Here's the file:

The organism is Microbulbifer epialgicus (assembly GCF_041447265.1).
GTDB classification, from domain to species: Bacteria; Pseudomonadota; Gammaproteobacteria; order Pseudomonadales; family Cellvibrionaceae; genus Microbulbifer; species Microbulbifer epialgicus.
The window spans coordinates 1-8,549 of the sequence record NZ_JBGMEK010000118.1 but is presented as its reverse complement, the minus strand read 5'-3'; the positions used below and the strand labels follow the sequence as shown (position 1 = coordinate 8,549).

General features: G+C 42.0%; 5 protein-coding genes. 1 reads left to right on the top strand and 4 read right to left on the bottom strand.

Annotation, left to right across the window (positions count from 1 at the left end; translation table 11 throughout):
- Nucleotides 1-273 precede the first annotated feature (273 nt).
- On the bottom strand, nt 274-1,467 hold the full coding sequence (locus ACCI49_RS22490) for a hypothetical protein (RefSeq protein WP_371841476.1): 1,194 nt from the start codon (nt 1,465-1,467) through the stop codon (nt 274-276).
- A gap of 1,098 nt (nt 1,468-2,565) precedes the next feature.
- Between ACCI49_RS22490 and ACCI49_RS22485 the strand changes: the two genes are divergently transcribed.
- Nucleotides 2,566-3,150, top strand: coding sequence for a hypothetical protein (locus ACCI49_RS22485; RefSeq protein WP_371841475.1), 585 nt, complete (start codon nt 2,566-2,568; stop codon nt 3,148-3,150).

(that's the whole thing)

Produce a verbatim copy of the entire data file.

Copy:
The organism is Microbulbifer epialgicus (assembly GCF_041447265.1).
GTDB classification, from domain to species: Bacteria; Pseudomonadota; Gammaproteobacteria; order Pseudomonadales; family Cellvibrionaceae; genus Microbulbifer; species Microbulbifer epialgicus.
The window spans coordinates 1-8,549 of the sequence record NZ_JBGMEK010000118.1 but is presented as its reverse complement, the minus strand read 5'-3'; the positions used below and the strand labels follow the sequence as shown (position 1 = coordinate 8,549).

General features: G+C 42.0%; 5 protein-coding genes. 1 reads left to right on the top strand and 4 read right to left on the bottom strand.

Annotation, left to right across the window (positions count from 1 at the left end; translation table 11 throughout):
- Nucleotides 1-273 precede the first annotated feature (273 nt).
- On the bottom strand, nt 274-1,467 hold the full coding sequence (locus ACCI49_RS22490) for a hypothetical protein (RefSeq protein WP_371841476.1): 1,194 nt from the start codon (nt 1,465-1,467) through the stop codon (nt 274-276).
- A gap of 1,098 nt (nt 1,468-2,565) precedes the next feature.
- Between ACCI49_RS22490 and ACCI49_RS22485 the strand changes: the two genes are divergently transcribed.
- Nucleotides 2,566-3,150, top strand: coding sequence for a hypothetical protein (locus ACCI49_RS22485; RefSeq protein WP_371841475.1), 585 nt, complete (start codon nt 2,566-2,568; stop codon nt 3,148-3,150).